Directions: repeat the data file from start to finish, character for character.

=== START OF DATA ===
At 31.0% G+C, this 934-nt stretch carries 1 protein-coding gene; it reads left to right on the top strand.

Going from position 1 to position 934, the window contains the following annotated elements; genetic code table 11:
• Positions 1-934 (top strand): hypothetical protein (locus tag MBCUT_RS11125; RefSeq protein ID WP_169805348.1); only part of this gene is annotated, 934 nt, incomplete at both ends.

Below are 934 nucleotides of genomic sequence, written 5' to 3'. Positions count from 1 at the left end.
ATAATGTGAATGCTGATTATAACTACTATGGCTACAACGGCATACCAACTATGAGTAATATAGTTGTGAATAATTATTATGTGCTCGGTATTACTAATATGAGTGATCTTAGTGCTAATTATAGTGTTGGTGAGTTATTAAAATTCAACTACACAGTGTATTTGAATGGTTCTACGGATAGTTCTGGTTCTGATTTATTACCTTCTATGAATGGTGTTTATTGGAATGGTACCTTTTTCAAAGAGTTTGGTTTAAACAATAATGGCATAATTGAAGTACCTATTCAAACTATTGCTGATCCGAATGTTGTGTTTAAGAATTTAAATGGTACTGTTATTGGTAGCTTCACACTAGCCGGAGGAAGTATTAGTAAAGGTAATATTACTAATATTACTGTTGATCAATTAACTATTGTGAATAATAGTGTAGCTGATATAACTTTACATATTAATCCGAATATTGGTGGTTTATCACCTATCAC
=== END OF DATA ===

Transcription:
At 31.0% G+C, this 934-nt stretch carries 1 protein-coding gene; it reads left to right on the top strand.

Going from position 1 to position 934, the window contains the following annotated elements; genetic code table 11:
• Positions 1-934 (top strand): hypothetical protein (locus tag MBCUT_RS11125; RefSeq protein ID WP_169805348.1); only part of this gene is annotated, 934 nt, incomplete at both ends.

Below are 934 nucleotides of genomic sequence, written 5' to 3'. Positions count from 1 at the left end.
ATAATGTGAATGCTGATTATAACTACTATGGCTACAACGGCATACCAACTATGAGTAATATAGTTGTGAATAATTATTATGTGCTCGGTATTACTAATATGAGTGATCTTAGTGCTAATTATAGTGTTGGTGAGTTATTAAAATTCAACTACACAGTGTATTTGAATGGTTCTACGGATAGTTCTGGTTCTGATTTATTACCTTCTATGAATGGTGTTTATTGGAATGGTACCTTTTTCAAAGAGTTTGGTTTAAACAATAATGGCATAATTGAAGTACCTATTCAAACTATTGCTGATCCGAATGTTGTGTTTAAGAATTTAAATGGTACTGTTATTGGTAGCTTCACACTAGCCGGAGGAAGTATTAGTAAAGGTAATATTACTAATATTACTGTTGATCAATTAACTATTGTGAATAATAGTGTAGCTGATATAACTTTACATATTAATCCGAATATTGGTGGTTTATCACCTATCAC